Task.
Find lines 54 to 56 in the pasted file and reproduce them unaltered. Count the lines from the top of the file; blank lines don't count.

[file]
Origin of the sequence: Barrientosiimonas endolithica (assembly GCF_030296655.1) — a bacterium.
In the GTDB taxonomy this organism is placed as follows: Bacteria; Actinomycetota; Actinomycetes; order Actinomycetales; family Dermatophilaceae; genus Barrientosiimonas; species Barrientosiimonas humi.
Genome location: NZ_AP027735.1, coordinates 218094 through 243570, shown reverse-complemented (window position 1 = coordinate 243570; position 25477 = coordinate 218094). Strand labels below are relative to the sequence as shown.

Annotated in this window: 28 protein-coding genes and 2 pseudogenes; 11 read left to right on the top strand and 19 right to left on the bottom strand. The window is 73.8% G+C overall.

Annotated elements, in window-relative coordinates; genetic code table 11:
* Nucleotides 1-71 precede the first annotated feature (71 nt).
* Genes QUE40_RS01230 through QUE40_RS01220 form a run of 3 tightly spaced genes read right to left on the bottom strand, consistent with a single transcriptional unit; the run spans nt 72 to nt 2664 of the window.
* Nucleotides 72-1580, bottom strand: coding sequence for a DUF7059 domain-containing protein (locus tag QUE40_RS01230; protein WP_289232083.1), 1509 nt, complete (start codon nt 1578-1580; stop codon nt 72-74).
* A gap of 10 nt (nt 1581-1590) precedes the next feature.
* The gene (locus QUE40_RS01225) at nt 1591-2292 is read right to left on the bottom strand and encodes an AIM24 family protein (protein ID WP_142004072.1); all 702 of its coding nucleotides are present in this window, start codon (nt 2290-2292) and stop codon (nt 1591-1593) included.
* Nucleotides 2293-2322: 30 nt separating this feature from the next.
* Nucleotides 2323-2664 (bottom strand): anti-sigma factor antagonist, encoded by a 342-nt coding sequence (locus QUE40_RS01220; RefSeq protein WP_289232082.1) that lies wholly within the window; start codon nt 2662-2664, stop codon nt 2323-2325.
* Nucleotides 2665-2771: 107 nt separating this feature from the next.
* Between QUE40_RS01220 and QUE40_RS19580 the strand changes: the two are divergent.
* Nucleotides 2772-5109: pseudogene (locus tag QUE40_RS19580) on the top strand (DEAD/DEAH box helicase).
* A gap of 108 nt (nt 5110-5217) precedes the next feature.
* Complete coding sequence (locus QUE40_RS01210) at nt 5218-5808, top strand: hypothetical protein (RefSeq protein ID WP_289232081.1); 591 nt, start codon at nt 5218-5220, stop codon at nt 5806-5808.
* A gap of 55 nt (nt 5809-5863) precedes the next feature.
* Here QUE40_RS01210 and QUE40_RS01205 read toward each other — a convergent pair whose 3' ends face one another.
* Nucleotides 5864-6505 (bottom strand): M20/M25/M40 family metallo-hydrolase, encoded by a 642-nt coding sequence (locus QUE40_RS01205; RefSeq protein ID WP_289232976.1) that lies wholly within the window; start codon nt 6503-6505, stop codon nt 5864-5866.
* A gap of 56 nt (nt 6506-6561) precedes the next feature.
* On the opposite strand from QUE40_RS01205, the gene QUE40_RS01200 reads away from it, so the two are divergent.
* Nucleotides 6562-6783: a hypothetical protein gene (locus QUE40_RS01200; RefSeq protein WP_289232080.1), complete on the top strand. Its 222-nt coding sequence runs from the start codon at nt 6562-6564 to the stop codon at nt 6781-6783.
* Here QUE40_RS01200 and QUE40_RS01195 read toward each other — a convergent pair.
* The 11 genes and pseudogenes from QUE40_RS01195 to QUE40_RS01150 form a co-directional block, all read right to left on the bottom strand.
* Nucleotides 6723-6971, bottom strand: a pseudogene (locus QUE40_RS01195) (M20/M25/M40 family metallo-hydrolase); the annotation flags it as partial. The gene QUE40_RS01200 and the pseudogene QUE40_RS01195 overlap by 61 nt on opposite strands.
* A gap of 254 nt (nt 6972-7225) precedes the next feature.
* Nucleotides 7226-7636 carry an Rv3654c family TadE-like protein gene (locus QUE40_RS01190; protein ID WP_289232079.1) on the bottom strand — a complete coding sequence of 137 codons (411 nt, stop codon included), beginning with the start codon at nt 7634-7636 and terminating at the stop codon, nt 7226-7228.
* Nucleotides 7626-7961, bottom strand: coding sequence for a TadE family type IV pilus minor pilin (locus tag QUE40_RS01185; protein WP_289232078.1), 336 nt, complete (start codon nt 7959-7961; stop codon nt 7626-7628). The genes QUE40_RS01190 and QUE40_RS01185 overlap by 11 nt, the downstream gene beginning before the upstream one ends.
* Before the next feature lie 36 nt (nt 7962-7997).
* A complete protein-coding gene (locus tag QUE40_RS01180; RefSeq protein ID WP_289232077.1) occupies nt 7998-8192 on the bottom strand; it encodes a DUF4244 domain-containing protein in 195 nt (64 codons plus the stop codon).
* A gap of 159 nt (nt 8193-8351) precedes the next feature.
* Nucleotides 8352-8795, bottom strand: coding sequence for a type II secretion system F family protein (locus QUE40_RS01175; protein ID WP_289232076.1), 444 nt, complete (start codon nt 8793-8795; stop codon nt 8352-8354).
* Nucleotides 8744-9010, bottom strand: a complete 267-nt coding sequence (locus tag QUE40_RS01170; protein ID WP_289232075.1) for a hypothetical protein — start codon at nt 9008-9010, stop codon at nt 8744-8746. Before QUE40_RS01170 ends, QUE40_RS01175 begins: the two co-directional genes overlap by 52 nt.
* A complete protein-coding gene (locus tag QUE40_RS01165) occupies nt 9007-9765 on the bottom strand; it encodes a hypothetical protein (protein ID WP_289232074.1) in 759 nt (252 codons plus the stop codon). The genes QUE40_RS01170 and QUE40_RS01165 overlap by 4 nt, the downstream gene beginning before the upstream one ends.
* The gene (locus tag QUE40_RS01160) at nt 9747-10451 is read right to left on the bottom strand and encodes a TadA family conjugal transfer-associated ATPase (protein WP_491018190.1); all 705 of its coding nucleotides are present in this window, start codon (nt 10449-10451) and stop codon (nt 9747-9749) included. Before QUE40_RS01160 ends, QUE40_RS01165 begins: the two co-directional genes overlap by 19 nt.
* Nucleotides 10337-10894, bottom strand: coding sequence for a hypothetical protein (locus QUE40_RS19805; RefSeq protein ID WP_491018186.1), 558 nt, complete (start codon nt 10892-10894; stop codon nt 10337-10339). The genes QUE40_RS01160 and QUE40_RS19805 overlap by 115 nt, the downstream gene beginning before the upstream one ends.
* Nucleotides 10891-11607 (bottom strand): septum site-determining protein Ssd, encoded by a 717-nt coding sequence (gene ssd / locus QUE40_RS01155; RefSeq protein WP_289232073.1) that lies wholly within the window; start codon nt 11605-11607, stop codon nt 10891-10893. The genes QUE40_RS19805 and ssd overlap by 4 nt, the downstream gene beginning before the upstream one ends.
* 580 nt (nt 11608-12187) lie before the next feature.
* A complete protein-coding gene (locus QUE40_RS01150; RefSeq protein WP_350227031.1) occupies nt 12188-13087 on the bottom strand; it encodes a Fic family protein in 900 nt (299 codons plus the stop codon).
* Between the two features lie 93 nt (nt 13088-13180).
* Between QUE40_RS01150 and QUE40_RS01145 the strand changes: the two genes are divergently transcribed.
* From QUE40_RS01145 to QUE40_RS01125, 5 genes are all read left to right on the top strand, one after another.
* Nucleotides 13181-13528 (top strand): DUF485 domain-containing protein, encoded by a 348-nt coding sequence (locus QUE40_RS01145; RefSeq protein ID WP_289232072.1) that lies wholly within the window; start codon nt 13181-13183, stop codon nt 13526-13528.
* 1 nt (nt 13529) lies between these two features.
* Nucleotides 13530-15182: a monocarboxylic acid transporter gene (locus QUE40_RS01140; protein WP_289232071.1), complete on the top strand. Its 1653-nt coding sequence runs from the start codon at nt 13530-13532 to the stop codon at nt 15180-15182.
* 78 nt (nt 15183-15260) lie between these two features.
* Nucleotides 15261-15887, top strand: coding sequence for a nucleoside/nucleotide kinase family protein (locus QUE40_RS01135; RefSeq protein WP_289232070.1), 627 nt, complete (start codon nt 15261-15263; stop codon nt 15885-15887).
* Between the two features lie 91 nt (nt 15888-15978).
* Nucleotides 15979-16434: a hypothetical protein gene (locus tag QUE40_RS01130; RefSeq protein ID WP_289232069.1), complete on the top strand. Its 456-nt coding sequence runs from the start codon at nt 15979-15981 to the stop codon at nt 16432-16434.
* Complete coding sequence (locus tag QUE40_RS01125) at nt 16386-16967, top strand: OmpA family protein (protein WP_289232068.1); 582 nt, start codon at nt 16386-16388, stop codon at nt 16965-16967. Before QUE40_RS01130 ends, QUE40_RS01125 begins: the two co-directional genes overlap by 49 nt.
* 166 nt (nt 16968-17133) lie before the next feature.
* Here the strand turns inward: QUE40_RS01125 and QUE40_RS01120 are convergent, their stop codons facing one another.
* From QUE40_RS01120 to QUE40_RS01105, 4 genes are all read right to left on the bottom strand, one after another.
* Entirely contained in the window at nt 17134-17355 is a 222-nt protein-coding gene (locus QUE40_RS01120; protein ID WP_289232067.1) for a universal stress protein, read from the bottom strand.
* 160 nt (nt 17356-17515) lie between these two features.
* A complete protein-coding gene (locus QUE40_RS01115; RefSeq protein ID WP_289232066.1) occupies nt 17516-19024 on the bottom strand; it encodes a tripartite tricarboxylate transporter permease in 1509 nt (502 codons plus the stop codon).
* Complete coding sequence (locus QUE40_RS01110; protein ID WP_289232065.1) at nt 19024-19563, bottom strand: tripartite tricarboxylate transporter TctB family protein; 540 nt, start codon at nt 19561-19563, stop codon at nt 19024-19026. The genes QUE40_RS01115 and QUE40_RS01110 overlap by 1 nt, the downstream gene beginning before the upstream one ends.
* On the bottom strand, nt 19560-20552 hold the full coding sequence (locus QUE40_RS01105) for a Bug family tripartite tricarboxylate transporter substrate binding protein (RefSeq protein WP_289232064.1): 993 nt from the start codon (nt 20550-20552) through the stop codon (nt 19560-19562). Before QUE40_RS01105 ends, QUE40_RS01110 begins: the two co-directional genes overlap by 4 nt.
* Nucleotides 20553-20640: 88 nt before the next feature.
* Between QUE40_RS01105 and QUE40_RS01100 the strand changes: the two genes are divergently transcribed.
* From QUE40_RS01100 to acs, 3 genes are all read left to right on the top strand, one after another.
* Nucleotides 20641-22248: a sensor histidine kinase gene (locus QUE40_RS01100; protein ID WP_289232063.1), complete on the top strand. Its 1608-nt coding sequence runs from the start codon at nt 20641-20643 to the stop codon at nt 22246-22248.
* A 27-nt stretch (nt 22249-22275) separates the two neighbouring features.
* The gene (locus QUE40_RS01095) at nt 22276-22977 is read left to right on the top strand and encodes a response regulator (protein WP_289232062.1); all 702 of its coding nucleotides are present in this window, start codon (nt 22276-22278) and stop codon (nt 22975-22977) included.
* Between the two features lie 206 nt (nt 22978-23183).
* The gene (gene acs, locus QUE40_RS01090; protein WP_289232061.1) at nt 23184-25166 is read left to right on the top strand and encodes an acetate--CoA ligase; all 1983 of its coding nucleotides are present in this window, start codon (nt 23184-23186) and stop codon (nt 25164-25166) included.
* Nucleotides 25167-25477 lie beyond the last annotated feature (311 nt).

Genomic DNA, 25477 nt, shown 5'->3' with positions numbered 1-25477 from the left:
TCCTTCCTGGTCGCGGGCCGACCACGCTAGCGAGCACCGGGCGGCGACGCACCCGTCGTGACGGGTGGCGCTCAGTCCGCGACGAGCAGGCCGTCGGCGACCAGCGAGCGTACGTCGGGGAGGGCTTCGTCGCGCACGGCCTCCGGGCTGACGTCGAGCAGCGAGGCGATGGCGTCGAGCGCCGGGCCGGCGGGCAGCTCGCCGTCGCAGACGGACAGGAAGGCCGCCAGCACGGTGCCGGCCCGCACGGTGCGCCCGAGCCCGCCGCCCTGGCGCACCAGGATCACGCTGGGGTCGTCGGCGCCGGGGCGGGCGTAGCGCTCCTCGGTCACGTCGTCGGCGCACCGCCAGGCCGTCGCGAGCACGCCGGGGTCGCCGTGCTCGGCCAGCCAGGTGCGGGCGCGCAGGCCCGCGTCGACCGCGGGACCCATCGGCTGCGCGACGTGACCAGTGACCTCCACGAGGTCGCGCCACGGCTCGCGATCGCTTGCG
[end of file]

* From QUE40_RS01120 to QUE40_RS01105, 4 genes are all read right to left on the bottom strand, one after another.
* Entirely contained in the window at nt 17134-17355 is a 222-nt protein-coding gene (locus QUE40_RS01120; protein ID WP_289232067.1) for a universal stress protein, read from the bottom strand.
* 160 nt (nt 17356-17515) lie between these two features.